Children with HLHS require immediate treatment. At Children’s Health, our goal is to deliver comprehensive care in a compassionate environment that keeps you informed at every decision. Our first step will be to stabilize your child’s heart, which will require a stay in our cardiac intensive care unit. Medications will help stabilize your child until they can have surgery.
All children with HLHS need surgery. You can trust that your child’s care will be in the hands of one of the most experienced pediatric heart surgery teams in the country. We are experts in the most advanced surgical treatments available today. We always recommend the most effective treatment plan for your child’s age and health needs.
These surgeries include:
- Staged Surgical Treatment: A series of three open-heart procedures that take place in the first few years of life. These procedures result in a more normal blood flow through the lungs and to the body.
- Norwood procedure: A series of three open-heart procedures taking place in the first three years of life. These procedures increase blood flow to the body by creating a bypass around defective structures in the left heart.
- Bi-directional Glenn procedure: We create a connection between the pulmonary artery and the vessel returning oxygen-poor blood from the upper part of the body. This allows blood returning from your child's head to flow directly to their lungs.
- Fontan procedure: Connecting the pulmonary artery with the vessel responsible for returning oxygen-poor blood from the lower part of the body to the heart. This allows the rest of the blood coming back from the body to go to the lungs.
- Heart transplant: If all other forms of therapy fail to relieve your child’s symptoms, he or she may need a heart transplant. With over 25 years of experience, we are the most established pediatric heart transplant center in North Texas. Learn more about our heart transplant program.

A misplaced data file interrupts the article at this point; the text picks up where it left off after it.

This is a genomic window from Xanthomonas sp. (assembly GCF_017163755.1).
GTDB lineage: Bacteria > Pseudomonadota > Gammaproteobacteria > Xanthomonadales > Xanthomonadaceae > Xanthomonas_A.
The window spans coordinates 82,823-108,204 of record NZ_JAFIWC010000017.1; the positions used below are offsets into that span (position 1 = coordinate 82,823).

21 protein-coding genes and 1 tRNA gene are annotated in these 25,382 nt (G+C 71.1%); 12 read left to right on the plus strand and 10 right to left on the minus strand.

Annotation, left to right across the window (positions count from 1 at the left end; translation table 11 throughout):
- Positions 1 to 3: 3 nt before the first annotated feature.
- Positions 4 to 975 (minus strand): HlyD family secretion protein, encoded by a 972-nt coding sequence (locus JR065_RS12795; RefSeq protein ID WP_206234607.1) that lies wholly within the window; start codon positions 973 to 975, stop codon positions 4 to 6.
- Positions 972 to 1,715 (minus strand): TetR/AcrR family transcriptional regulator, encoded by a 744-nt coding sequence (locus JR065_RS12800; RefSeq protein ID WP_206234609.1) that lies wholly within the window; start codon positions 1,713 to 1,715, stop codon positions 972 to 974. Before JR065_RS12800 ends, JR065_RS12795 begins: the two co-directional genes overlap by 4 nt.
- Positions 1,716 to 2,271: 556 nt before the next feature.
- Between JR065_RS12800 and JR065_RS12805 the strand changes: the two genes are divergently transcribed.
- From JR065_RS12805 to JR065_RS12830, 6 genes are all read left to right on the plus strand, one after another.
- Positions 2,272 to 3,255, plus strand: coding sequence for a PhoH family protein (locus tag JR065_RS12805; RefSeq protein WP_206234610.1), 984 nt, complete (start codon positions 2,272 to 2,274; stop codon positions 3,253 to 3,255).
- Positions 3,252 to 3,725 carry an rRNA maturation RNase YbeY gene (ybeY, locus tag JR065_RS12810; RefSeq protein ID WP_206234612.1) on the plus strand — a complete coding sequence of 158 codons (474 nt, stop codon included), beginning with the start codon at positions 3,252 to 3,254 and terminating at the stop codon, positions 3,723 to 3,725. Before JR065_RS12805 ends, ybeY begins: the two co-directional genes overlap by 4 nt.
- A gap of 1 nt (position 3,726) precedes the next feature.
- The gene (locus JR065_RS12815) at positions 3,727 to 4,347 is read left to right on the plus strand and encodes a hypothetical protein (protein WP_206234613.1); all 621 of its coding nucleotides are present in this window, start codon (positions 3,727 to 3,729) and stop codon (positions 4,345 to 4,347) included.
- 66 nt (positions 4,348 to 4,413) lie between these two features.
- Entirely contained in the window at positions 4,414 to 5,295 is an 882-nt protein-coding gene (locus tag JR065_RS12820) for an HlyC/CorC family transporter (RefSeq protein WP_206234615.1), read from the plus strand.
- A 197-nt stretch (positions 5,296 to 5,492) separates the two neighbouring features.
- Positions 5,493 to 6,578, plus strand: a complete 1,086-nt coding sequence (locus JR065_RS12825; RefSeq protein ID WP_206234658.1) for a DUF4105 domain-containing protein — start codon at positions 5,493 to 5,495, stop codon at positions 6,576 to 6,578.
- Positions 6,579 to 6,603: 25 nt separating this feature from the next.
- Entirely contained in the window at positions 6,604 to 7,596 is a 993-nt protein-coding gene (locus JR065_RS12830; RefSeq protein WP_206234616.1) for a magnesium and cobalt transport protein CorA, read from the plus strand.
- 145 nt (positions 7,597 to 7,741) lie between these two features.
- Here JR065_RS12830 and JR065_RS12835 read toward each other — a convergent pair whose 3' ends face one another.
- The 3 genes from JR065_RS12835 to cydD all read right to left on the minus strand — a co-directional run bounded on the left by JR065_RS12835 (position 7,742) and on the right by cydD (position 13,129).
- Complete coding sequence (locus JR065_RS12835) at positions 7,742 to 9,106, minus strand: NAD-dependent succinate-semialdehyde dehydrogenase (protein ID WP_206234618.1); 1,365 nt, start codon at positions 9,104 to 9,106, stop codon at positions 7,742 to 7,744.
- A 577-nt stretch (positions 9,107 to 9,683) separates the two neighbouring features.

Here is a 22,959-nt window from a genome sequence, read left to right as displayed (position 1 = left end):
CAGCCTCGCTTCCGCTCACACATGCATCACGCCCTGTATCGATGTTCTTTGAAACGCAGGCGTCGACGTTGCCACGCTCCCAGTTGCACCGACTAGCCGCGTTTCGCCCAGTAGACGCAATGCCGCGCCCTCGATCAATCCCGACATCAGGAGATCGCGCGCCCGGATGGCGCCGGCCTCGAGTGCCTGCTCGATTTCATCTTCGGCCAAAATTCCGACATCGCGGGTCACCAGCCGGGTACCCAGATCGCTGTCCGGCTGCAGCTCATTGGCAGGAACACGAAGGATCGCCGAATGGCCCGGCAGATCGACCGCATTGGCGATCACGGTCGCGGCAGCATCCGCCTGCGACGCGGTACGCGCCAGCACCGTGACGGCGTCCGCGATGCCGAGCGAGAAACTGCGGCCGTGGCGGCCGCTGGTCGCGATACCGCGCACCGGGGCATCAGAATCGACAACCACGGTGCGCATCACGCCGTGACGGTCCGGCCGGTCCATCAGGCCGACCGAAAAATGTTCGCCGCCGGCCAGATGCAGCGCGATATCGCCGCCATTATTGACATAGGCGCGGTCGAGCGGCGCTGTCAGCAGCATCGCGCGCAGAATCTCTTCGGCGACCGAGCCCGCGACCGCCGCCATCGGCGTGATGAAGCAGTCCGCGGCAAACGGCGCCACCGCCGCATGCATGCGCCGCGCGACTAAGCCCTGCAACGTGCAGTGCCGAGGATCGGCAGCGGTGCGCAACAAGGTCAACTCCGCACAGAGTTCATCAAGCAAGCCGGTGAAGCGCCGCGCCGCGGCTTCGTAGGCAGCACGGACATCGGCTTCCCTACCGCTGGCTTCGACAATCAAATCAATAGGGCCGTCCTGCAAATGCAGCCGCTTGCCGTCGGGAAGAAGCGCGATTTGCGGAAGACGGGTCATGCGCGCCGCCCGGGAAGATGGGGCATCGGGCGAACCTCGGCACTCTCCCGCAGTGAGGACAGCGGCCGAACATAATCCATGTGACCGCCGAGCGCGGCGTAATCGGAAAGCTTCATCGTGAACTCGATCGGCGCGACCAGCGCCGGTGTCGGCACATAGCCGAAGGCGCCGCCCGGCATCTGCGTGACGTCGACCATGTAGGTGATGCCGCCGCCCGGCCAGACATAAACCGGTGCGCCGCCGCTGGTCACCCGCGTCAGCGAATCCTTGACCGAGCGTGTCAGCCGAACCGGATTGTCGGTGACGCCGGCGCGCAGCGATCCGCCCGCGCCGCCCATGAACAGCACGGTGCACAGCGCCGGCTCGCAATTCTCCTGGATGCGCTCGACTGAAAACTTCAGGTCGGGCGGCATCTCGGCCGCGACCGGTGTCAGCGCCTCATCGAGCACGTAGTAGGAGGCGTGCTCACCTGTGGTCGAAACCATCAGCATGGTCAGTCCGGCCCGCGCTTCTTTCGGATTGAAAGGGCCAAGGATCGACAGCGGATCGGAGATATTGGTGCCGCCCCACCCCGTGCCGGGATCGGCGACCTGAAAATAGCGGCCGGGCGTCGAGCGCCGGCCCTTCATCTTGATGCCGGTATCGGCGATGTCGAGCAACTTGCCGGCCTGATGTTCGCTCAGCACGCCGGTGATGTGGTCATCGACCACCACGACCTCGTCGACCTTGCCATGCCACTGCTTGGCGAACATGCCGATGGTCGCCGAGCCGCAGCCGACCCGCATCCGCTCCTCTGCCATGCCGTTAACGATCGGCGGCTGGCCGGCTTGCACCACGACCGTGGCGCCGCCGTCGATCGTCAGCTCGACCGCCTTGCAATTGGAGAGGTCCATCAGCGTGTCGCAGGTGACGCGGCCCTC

Our hospital features special operating suites dedicated exclusively to Heart Center patients. These suites include some of the most sophisticated imaging technology available, allowing the experts at Children's Health to perform highly specialized procedures with great precision. Learn more about our cardiothoracic surgery program.
Hypoplastic Left Heart Syndrome FAQs
Here are answers to some frequently asked questions:
My child was perfectly healthy at birth. How did he or she become so sick?
Most babies are born with holes in their heart that normally close in the first days of life. When this happens in children with HLHS, blood starts flowing through the defective structures and he or she receives less oxygen, which is why they start showing symptoms.
What causes HLHS?
The cause is unknown. However, if you have one child with HLHS it’s possible that any children you have in the future will be at a greater risk for having it.
Will my child’s heart get better on its own?
No. HLHS creates a life-threatening condition that will not get better on its own. Surgery is the best treatment in all cases.
Will my child be able to live a normal life?
Yes. With proper treatment and regular follow up care, many children with HLHS can expect to live a normal life but he or she may need to take some special precautions to avoid complications.
Will my child need surgery later in life?
It’s possible. Some children with HLHS experience complications such as tiring easily during physical activity and heart rhythm issues (arrhythmias). There are many treatments to help manage these conditions, but sometimes additional surgery is the only way to get lasting relief.